The reality of the Boogaloo is that they are a loosely affiliated, decentralized collection of libertarians and anarchists of various stripes. They are predominantly white and largely lean towards the free market school of stateless agitation that this genderfuck Yippie has come to embrace. But they are anything but racist. Quite the contrary. their movement only moved from social media to the streets out of a desire to express solidarity with the Black Lives Matter Movement. The only acts of violence connected to the group were one lone active shooter who mindlessly adopted their rhetoric and a rioter who was filmed firing an AR-15 into a Minneapolis police station that had been abandoned and burning for hours. But too many of my fellow leftists can't seem to get past the mainstream smears and embrace what I see as a game changing opportunity to bring Fred Hampton's dream of revolutionary unity into the 21st Century.
One thing that both Hampton and the Boog understood is that we cannot go it alone. Any revolutionary who truly seeks to smash the state and end it's global imperial massacre needs to except that no single faction or school of thought can achieve this goal alone. We have to look beyond left and right, Black and white, Queer and straight, to what truly unites us all. Whether you're a Black kid in the hood, a Redneck in the holler, or a tranny in the trailer park, we are all on the bottom of a system that only serves the savages on the top. There is more than enough America for every kind of stateless society to coexist peacefully, but none of us are gonna get there until we come together to tear this motherfucker down.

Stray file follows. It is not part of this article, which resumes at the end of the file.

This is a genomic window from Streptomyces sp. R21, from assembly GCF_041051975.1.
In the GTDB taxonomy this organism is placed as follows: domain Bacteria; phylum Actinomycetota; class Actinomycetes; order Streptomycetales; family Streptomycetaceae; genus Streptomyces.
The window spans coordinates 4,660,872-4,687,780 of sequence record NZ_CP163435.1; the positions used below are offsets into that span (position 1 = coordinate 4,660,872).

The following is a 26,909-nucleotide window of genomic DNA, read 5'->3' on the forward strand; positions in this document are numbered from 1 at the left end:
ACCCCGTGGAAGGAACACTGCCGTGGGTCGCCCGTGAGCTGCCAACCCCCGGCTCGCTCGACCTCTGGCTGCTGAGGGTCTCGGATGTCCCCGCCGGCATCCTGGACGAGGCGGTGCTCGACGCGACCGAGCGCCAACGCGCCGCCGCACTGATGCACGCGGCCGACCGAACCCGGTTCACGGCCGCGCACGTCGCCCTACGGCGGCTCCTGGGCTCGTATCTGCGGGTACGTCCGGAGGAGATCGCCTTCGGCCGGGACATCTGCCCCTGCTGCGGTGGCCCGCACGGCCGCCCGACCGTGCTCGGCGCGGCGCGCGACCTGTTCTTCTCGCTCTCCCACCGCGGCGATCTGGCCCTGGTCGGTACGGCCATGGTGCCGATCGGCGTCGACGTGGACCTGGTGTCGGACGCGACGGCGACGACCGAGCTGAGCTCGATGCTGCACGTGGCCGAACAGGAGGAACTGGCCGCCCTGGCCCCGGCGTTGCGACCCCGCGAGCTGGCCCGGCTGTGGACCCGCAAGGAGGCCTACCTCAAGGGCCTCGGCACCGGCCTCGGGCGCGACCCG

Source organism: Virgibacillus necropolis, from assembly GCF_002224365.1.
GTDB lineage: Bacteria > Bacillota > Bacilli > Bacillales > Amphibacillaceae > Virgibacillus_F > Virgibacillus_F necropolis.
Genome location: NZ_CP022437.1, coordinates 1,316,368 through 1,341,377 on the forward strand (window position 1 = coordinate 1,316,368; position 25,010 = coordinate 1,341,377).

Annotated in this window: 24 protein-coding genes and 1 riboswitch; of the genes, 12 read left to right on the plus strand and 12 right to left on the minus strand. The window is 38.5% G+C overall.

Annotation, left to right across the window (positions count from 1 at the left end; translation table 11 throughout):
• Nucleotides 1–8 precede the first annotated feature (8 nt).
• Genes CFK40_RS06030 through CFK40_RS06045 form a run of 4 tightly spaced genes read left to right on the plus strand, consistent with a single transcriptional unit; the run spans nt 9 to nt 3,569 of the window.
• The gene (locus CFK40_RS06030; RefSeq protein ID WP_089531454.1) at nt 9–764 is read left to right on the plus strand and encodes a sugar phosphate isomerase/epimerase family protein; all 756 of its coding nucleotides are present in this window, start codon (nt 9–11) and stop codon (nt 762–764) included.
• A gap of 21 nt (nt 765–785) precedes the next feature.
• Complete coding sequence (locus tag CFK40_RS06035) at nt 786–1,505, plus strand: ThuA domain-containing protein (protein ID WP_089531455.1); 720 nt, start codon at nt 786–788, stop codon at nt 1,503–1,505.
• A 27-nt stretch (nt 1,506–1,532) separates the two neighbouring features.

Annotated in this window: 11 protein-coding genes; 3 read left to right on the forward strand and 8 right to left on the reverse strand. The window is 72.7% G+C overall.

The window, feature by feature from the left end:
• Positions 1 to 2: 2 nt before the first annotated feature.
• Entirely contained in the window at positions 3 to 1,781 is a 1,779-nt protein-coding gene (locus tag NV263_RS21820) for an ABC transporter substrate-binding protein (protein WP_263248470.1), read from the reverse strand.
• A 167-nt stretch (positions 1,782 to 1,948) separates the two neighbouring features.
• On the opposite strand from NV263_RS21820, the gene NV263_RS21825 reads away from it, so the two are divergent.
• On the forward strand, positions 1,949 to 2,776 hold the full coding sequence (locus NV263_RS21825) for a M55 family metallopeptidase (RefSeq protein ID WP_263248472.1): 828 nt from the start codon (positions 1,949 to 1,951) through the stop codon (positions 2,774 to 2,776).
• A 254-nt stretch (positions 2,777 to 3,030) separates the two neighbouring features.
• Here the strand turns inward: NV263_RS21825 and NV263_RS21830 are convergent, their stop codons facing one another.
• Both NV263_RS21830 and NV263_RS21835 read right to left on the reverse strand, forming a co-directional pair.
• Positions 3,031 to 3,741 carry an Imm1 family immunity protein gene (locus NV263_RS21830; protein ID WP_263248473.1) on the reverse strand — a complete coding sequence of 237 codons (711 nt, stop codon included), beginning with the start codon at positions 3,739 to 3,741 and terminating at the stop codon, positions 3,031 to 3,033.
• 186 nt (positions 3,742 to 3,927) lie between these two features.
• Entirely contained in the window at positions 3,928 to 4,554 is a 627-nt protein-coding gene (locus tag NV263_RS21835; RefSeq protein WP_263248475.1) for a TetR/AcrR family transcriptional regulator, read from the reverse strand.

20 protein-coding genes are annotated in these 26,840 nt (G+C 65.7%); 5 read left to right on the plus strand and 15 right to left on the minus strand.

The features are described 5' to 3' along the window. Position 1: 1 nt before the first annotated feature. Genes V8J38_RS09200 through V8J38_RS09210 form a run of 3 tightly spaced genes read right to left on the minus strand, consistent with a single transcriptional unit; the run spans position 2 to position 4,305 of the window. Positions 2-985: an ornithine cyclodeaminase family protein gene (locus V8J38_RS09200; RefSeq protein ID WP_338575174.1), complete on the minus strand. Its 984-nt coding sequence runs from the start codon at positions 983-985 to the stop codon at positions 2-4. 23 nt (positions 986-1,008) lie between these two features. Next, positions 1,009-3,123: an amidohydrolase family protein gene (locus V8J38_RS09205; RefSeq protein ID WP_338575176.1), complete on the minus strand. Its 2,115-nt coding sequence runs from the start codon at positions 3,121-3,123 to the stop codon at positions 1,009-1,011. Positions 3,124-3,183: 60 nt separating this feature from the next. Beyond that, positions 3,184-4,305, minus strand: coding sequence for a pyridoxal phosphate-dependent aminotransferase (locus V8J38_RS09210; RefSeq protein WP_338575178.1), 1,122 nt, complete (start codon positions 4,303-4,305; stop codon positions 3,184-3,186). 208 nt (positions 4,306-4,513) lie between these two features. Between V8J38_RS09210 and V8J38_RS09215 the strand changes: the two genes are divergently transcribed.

The state realizes this and they are terrified. That is why the same moneyed mandarins who used Cointelpro to dismantle the Panthers and Fred Hampton's dream of a rainbow revolution are now very busy trying to use the same evil tricks against the Boogaloo. Both Bill Barr's National Task Force against radical extremism and Joe Biden's National Security Council Strategy against domestic terrorism explicitly name the Boogaloo Movement as a top priority target and their dutiful whores in the corporate news machine are hard at work trying to demonize and isolate this movement for revolutionary social justice. Take it from Chuck D, don't believe the hype, and accept the opportunity from the Boogaloo Bois to keep Fred Hampton's dream alive while the fire's still hot. Divided we crumble. United they fall.
Peace, Love, & Empathy- Nicky/CH
Soundtrack: Songs that influenced this post
* Come Together by the Beatles
* Don't Believe the Hype by Public Enemy
* Children of the Revolution by T. Rex
* Hip Hop by Dead Prez
* Kick Out the Jams by the MC5
* Ruff Ryder's Anthem by DMX
* The Universal by Blur
* War Pigs by Black Sabbath
* Bull's On Parade by Rage Against the Machine
* Sex Bomb by Flipper
* A Pillar of Salt by the Thermals